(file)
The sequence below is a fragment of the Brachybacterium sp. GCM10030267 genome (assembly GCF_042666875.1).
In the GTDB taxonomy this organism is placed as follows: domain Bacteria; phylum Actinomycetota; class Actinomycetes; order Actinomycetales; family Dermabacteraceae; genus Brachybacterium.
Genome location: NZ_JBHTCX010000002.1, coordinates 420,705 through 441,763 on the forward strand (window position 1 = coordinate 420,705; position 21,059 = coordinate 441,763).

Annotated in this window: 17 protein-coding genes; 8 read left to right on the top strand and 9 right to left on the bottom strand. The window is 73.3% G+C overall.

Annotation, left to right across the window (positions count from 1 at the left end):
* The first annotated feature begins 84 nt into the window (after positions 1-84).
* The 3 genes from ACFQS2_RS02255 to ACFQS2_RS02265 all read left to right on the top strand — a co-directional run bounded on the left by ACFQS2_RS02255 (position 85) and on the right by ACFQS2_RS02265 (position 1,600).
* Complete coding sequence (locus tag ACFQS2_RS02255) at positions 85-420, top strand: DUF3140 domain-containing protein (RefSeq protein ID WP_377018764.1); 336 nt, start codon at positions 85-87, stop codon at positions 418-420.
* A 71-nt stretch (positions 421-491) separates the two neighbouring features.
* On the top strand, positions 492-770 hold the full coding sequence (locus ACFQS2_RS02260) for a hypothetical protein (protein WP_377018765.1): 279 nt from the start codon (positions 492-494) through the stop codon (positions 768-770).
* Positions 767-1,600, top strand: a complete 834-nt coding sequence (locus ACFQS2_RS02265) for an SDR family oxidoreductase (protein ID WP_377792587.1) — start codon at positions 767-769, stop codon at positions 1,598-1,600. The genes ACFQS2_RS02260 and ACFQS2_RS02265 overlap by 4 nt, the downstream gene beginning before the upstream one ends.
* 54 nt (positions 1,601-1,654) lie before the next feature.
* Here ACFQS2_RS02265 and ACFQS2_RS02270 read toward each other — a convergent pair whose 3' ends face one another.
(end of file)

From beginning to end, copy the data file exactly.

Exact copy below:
The sequence below is a fragment of the Brachybacterium sp. GCM10030267 genome (assembly GCF_042666875.1).
In the GTDB taxonomy this organism is placed as follows: domain Bacteria; phylum Actinomycetota; class Actinomycetes; order Actinomycetales; family Dermabacteraceae; genus Brachybacterium.
Genome location: NZ_JBHTCX010000002.1, coordinates 420,705 through 441,763 on the forward strand (window position 1 = coordinate 420,705; position 21,059 = coordinate 441,763).

Annotated in this window: 17 protein-coding genes; 8 read left to right on the top strand and 9 right to left on the bottom strand. The window is 73.3% G+C overall.

Annotation, left to right across the window (positions count from 1 at the left end):
* The first annotated feature begins 84 nt into the window (after positions 1-84).
* The 3 genes from ACFQS2_RS02255 to ACFQS2_RS02265 all read left to right on the top strand — a co-directional run bounded on the left by ACFQS2_RS02255 (position 85) and on the right by ACFQS2_RS02265 (position 1,600).
* Complete coding sequence (locus tag ACFQS2_RS02255) at positions 85-420, top strand: DUF3140 domain-containing protein (RefSeq protein ID WP_377018764.1); 336 nt, start codon at positions 85-87, stop codon at positions 418-420.
* A 71-nt stretch (positions 421-491) separates the two neighbouring features.
* On the top strand, positions 492-770 hold the full coding sequence (locus ACFQS2_RS02260) for a hypothetical protein (protein WP_377018765.1): 279 nt from the start codon (positions 492-494) through the stop codon (positions 768-770).
* Positions 767-1,600, top strand: a complete 834-nt coding sequence (locus ACFQS2_RS02265) for an SDR family oxidoreductase (protein ID WP_377792587.1) — start codon at positions 767-769, stop codon at positions 1,598-1,600. The genes ACFQS2_RS02260 and ACFQS2_RS02265 overlap by 4 nt, the downstream gene beginning before the upstream one ends.
* 54 nt (positions 1,601-1,654) lie before the next feature.
* Here ACFQS2_RS02265 and ACFQS2_RS02270 read toward each other — a convergent pair whose 3' ends face one another.